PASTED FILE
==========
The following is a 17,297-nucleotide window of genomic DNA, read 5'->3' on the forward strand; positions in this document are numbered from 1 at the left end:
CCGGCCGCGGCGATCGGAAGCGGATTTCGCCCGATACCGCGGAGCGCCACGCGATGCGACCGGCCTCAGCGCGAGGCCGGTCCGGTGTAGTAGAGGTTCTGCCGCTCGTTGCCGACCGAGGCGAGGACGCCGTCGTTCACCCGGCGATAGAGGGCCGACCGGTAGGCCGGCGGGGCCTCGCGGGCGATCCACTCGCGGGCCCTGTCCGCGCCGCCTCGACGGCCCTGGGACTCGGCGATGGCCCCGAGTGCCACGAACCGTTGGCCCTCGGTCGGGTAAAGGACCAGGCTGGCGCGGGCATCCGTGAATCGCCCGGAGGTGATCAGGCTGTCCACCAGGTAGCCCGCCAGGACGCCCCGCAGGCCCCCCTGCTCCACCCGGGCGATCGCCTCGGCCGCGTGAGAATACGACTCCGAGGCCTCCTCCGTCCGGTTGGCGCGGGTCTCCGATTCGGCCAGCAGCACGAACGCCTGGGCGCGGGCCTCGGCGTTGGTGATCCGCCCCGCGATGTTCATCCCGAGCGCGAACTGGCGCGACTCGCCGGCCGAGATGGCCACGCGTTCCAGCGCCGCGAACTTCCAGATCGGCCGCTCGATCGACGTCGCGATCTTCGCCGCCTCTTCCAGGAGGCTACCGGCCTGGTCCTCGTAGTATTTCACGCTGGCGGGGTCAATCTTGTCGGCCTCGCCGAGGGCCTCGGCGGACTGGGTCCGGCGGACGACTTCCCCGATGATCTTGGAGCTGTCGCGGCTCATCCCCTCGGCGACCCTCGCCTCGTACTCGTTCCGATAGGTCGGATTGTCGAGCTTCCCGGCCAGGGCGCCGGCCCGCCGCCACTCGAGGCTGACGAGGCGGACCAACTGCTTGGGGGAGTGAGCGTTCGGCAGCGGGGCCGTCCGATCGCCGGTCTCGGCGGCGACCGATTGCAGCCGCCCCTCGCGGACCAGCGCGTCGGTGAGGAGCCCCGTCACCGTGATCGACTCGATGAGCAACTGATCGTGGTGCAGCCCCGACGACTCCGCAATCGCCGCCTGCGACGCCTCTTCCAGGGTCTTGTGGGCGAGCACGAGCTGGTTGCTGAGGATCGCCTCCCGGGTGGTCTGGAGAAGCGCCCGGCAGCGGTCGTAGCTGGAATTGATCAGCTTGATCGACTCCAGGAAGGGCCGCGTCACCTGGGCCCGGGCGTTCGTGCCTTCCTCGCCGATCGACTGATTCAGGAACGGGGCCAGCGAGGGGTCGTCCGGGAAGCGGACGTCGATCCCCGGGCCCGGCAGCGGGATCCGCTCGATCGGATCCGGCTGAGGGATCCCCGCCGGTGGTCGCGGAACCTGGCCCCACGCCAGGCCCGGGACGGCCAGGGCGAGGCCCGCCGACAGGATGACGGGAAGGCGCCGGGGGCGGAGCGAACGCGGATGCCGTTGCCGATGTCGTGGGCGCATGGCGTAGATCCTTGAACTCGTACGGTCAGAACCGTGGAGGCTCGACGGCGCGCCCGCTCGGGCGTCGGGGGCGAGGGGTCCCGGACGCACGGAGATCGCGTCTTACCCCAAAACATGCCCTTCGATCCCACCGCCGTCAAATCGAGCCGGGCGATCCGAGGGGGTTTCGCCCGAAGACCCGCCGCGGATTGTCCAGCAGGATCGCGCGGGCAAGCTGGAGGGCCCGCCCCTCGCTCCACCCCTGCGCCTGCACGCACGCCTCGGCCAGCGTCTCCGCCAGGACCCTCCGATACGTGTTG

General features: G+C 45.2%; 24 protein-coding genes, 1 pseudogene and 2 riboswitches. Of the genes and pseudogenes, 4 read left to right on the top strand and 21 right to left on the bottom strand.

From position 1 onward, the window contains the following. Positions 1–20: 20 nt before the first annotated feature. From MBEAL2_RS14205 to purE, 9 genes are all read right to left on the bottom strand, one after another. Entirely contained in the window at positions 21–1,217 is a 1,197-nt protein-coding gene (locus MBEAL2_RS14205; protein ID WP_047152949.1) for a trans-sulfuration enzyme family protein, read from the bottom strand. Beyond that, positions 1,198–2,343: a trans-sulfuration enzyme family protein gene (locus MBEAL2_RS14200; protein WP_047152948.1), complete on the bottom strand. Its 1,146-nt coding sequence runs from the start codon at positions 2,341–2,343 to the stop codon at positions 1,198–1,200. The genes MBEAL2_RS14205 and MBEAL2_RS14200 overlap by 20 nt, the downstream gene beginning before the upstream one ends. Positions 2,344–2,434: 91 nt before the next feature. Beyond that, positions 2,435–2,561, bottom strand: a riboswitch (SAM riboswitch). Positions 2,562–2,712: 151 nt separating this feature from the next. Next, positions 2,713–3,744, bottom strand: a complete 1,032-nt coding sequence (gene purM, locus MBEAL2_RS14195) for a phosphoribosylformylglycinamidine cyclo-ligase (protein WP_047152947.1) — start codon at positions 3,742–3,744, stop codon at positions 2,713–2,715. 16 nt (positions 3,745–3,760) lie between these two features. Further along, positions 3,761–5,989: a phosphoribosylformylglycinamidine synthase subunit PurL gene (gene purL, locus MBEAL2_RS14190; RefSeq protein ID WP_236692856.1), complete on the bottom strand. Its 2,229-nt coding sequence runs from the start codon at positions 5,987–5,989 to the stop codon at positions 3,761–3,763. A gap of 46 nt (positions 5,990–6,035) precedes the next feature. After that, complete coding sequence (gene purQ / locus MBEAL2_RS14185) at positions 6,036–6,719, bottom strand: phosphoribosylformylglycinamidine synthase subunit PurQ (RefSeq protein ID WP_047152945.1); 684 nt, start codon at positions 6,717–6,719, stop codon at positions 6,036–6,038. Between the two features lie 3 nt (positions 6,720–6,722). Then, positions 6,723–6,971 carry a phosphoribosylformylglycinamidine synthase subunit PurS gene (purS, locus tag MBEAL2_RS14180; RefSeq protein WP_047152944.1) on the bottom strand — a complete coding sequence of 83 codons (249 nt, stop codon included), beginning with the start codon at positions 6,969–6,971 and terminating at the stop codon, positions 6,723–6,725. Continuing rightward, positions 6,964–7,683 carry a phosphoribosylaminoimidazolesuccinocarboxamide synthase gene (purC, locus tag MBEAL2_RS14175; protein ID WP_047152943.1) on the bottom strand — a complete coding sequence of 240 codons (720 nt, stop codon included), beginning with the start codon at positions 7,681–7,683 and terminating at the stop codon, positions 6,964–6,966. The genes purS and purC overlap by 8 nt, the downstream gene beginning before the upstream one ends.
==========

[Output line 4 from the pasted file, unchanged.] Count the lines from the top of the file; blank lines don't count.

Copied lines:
From position 1 onward, the window contains the following. Positions 1–20: 20 nt before the first annotated feature. From MBEAL2_RS14205 to purE, 9 genes are all read right to left on the bottom strand, one after another. Entirely contained in the window at positions 21–1,217 is a 1,197-nt protein-coding gene (locus MBEAL2_RS14205; protein ID WP_047152949.1) for a trans-sulfuration enzyme family protein, read from the bottom strand. Beyond that, positions 1,198–2,343: a trans-sulfuration enzyme family protein gene (locus MBEAL2_RS14200; protein WP_047152948.1), complete on the bottom strand. Its 1,146-nt coding sequence runs from the start codon at positions 2,341–2,343 to the stop codon at positions 1,198–1,200. The genes MBEAL2_RS14205 and MBEAL2_RS14200 overlap by 20 nt, the downstream gene beginning before the upstream one ends. Positions 2,344–2,434: 91 nt before the next feature. Beyond that, positions 2,435–2,561, bottom strand: a riboswitch (SAM riboswitch). Positions 2,562–2,712: 151 nt separating this feature from the next. Next, positions 2,713–3,744, bottom strand: a complete 1,032-nt coding sequence (gene purM, locus MBEAL2_RS14195) for a phosphoribosylformylglycinamidine cyclo-ligase (protein WP_047152947.1) — start codon at positions 3,742–3,744, stop codon at positions 2,713–2,715. 16 nt (positions 3,745–3,760) lie between these two features. Further along, positions 3,761–5,989: a phosphoribosylformylglycinamidine synthase subunit PurL gene (gene purL, locus MBEAL2_RS14190; RefSeq protein ID WP_236692856.1), complete on the bottom strand. Its 2,229-nt coding sequence runs from the start codon at positions 5,987–5,989 to the stop codon at positions 3,761–3,763. A gap of 46 nt (positions 5,990–6,035) precedes the next feature. After that, complete coding sequence (gene purQ / locus MBEAL2_RS14185) at positions 6,036–6,719, bottom strand: phosphoribosylformylglycinamidine synthase subunit PurQ (RefSeq protein ID WP_047152945.1); 684 nt, start codon at positions 6,717–6,719, stop codon at positions 6,036–6,038. Between the two features lie 3 nt (positions 6,720–6,722). Then, positions 6,723–6,971 carry a phosphoribosylformylglycinamidine synthase subunit PurS gene (purS, locus tag MBEAL2_RS14180; RefSeq protein WP_047152944.1) on the bottom strand — a complete coding sequence of 83 codons (249 nt, stop codon included), beginning with the start codon at positions 6,969–6,971 and terminating at the stop codon, positions 6,723–6,725. Continuing rightward, positions 6,964–7,683 carry a phosphoribosylaminoimidazolesuccinocarboxamide synthase gene (purC, locus tag MBEAL2_RS14175; protein ID WP_047152943.1) on the bottom strand — a complete coding sequence of 240 codons (720 nt, stop codon included), beginning with the start codon at positions 7,681–7,683 and terminating at the stop codon, positions 6,964–6,966. The genes purS and purC overlap by 8 nt, the downstream gene beginning before the upstream one ends.